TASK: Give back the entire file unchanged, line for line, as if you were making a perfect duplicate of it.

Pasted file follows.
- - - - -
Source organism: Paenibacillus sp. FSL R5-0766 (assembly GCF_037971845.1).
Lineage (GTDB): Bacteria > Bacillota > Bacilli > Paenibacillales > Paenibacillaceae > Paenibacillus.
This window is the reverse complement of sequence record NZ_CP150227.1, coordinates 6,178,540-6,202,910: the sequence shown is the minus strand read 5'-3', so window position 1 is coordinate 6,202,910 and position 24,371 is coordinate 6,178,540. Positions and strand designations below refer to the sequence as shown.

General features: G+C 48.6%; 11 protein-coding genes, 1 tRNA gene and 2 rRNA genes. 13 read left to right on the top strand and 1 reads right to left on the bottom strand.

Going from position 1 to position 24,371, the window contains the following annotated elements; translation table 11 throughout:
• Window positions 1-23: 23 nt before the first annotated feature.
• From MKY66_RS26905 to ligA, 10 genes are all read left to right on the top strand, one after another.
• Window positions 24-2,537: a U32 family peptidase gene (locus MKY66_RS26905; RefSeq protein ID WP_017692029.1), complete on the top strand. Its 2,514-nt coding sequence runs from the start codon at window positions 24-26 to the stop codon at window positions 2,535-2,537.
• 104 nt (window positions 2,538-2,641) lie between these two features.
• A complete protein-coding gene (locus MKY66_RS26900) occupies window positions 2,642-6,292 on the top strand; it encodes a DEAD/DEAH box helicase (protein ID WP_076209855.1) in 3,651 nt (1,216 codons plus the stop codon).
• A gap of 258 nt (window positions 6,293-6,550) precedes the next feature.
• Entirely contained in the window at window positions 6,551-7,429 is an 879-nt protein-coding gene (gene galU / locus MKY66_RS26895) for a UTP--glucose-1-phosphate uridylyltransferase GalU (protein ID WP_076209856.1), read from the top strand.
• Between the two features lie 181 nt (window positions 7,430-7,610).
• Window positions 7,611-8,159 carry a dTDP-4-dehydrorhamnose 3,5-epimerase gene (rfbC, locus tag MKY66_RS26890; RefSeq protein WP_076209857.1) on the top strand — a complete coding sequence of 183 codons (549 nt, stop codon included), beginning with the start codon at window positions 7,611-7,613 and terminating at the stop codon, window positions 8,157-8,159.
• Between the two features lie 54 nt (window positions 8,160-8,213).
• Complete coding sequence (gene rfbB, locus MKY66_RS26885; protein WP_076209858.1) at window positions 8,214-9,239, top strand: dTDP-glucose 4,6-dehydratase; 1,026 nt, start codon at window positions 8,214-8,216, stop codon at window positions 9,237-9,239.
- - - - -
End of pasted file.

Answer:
Source organism: Paenibacillus sp. FSL R5-0766 (assembly GCF_037971845.1).
Lineage (GTDB): Bacteria > Bacillota > Bacilli > Paenibacillales > Paenibacillaceae > Paenibacillus.
This window is the reverse complement of sequence record NZ_CP150227.1, coordinates 6,178,540-6,202,910: the sequence shown is the minus strand read 5'-3', so window position 1 is coordinate 6,202,910 and position 24,371 is coordinate 6,178,540. Positions and strand designations below refer to the sequence as shown.

General features: G+C 48.6%; 11 protein-coding genes, 1 tRNA gene and 2 rRNA genes. 13 read left to right on the top strand and 1 reads right to left on the bottom strand.

Going from position 1 to position 24,371, the window contains the following annotated elements; translation table 11 throughout:
• Window positions 1-23: 23 nt before the first annotated feature.
• From MKY66_RS26905 to ligA, 10 genes are all read left to right on the top strand, one after another.
• Window positions 24-2,537: a U32 family peptidase gene (locus MKY66_RS26905; RefSeq protein ID WP_017692029.1), complete on the top strand. Its 2,514-nt coding sequence runs from the start codon at window positions 24-26 to the stop codon at window positions 2,535-2,537.
• 104 nt (window positions 2,538-2,641) lie between these two features.
• A complete protein-coding gene (locus MKY66_RS26900) occupies window positions 2,642-6,292 on the top strand; it encodes a DEAD/DEAH box helicase (protein ID WP_076209855.1) in 3,651 nt (1,216 codons plus the stop codon).
• A gap of 258 nt (window positions 6,293-6,550) precedes the next feature.
• Entirely contained in the window at window positions 6,551-7,429 is an 879-nt protein-coding gene (gene galU / locus MKY66_RS26895) for a UTP--glucose-1-phosphate uridylyltransferase GalU (protein ID WP_076209856.1), read from the top strand.
• Between the two features lie 181 nt (window positions 7,430-7,610).
• Window positions 7,611-8,159 carry a dTDP-4-dehydrorhamnose 3,5-epimerase gene (rfbC, locus tag MKY66_RS26890; RefSeq protein WP_076209857.1) on the top strand — a complete coding sequence of 183 codons (549 nt, stop codon included), beginning with the start codon at window positions 7,611-7,613 and terminating at the stop codon, window positions 8,157-8,159.
• Between the two features lie 54 nt (window positions 8,160-8,213).
• Complete coding sequence (gene rfbB, locus MKY66_RS26885; protein WP_076209858.1) at window positions 8,214-9,239, top strand: dTDP-glucose 4,6-dehydratase; 1,026 nt, start codon at window positions 8,214-8,216, stop codon at window positions 9,237-9,239.